Reply

  8. thecontentedcrafter
    Aug 28, 2014 @ 05:36:11

    Those cukemelon thingies are so cute – and taste lemony you say? I have never heard of them and am going to be forced to find out if they are here. You have such a penchant for new, rare and / or unsourcable foodstuffs that I am truly amazed by your garden terror. Start a small patch with something you want to eat and take it from there. You are showing all the signs of wanting to build Rome in one day – can’t be done Franny baby – can’t be done!! I once made a half acre garden on that premise [I was a lot younger then and thought I was making the garden my babies would be married in, where I would potter about happily until my last breath – needless to say, neither of those things happened] I am happy to see so many of the experts happily offering their not inconsiderable assistance. Wouldn’t it be amazing if you got just a little corner dug over and growing all kinds of salady wonders for summertime feasting?

    I love that chair – Stevieboy could knock you up one of those tout suite as they say in Japan 🙂 You could crochet the most amazing cushion covers for it and it would become the artistic centrepiece of your living room! You would then take a photograph of the cushion covers – close-up – and email it to me and I will do you a painting featuring your design and colours 🙂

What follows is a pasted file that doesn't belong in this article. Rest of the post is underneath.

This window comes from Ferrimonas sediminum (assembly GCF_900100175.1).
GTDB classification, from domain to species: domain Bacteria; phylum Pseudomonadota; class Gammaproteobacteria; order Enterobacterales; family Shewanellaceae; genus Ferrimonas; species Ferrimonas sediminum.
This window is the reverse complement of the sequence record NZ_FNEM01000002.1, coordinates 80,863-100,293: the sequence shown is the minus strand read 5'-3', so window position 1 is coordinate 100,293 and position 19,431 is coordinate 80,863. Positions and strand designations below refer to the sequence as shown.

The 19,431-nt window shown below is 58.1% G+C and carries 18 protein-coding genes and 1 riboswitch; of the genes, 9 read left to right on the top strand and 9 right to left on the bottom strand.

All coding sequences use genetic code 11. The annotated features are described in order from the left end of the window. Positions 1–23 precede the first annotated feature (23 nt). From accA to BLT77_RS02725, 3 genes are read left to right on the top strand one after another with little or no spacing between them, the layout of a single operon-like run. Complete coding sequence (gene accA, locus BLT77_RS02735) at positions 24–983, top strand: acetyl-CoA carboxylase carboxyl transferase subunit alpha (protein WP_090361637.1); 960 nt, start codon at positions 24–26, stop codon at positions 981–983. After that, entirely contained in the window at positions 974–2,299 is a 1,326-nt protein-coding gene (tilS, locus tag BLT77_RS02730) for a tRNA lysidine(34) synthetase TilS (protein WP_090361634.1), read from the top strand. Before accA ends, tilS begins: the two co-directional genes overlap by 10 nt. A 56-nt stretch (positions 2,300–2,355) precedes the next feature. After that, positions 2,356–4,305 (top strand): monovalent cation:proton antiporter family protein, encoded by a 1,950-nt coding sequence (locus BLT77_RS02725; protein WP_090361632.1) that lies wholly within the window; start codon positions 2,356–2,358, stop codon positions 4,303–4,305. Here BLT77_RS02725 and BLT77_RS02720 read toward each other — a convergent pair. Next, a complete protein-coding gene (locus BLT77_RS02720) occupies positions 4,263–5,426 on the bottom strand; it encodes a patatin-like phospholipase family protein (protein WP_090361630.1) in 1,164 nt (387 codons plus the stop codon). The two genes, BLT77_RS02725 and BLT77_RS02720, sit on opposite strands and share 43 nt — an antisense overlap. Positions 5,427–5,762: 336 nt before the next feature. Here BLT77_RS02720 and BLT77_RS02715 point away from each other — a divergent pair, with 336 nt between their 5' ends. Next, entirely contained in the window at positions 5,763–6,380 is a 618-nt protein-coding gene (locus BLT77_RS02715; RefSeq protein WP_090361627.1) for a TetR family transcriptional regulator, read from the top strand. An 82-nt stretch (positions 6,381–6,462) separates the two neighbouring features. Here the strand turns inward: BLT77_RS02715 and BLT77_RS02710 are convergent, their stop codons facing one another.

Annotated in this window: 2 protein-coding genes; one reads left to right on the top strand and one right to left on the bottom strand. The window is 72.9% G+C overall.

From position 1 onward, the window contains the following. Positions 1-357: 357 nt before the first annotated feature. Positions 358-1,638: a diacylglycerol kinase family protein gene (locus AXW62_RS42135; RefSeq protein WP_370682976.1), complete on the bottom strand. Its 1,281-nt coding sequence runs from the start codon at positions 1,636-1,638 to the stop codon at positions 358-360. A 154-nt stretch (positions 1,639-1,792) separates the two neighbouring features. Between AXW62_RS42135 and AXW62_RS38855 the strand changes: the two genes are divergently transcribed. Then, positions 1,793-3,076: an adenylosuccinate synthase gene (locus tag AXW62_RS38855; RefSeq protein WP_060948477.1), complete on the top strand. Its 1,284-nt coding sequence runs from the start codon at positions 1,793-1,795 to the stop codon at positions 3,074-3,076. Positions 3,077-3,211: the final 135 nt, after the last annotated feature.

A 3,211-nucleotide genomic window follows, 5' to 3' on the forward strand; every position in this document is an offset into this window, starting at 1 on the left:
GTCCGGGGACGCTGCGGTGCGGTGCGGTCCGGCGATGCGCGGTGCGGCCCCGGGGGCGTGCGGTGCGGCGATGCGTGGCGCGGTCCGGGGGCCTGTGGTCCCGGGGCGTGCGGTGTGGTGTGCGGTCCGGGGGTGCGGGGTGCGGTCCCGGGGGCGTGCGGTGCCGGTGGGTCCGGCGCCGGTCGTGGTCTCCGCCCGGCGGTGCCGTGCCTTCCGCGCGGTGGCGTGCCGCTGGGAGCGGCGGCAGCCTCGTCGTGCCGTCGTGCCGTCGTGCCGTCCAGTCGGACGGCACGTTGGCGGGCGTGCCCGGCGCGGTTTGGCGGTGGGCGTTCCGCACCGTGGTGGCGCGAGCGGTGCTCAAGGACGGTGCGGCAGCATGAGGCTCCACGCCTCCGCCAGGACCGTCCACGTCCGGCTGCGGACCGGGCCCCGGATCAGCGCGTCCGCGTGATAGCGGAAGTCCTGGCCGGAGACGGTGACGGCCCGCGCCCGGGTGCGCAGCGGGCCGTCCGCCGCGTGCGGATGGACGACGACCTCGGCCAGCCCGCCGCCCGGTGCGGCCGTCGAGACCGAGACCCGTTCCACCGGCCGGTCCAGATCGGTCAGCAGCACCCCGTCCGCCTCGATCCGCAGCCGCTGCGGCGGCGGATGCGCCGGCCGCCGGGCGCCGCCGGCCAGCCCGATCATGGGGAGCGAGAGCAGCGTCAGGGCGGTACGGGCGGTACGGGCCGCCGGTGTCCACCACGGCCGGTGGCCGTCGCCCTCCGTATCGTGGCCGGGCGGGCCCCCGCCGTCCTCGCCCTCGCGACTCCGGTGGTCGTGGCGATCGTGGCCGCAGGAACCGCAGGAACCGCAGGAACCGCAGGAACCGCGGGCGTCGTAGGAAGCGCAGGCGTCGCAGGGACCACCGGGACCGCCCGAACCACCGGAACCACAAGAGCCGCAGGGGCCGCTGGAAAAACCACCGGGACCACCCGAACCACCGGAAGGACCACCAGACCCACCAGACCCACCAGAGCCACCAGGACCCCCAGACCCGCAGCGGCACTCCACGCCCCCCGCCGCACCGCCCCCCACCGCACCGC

Now, just saying this and then running for cover, touching wood and bowing down to the www gods – my internet has been going better than ever fir the last month – no fallings off, no not-gettings in and faster than a speeding bullet. The 512 issues must all be converging on Oz …………..

    Bye 🙂

    Reply

    • narf77